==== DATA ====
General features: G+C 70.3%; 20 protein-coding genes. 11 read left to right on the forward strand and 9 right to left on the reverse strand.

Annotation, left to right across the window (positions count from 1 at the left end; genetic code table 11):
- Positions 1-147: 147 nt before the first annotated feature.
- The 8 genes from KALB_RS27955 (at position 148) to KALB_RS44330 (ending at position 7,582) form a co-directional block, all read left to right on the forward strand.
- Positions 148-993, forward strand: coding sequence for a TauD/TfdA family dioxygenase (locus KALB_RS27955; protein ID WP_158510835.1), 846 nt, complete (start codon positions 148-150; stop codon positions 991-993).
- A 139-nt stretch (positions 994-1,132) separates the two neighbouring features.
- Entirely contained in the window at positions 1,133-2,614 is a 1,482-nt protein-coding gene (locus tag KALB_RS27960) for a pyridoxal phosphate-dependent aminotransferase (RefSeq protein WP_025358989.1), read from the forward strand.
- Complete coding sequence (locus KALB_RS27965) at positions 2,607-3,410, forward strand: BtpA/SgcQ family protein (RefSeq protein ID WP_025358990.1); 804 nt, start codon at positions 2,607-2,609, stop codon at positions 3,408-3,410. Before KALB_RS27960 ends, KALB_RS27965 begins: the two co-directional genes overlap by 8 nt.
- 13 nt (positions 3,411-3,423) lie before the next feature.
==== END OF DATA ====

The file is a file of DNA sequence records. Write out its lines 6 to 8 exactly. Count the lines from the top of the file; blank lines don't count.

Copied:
- A 139-nt stretch (positions 994-1,132) separates the two neighbouring features.
- Entirely contained in the window at positions 1,133-2,614 is a 1,482-nt protein-coding gene (locus tag KALB_RS27960) for a pyridoxal phosphate-dependent aminotransferase (RefSeq protein WP_025358989.1), read from the forward strand.
- Complete coding sequence (locus KALB_RS27965) at positions 2,607-3,410, forward strand: BtpA/SgcQ family protein (RefSeq protein ID WP_025358990.1); 804 nt, start codon at positions 2,607-2,609, stop codon at positions 3,408-3,410. Before KALB_RS27960 ends, KALB_RS27965 begins: the two co-directional genes overlap by 8 nt.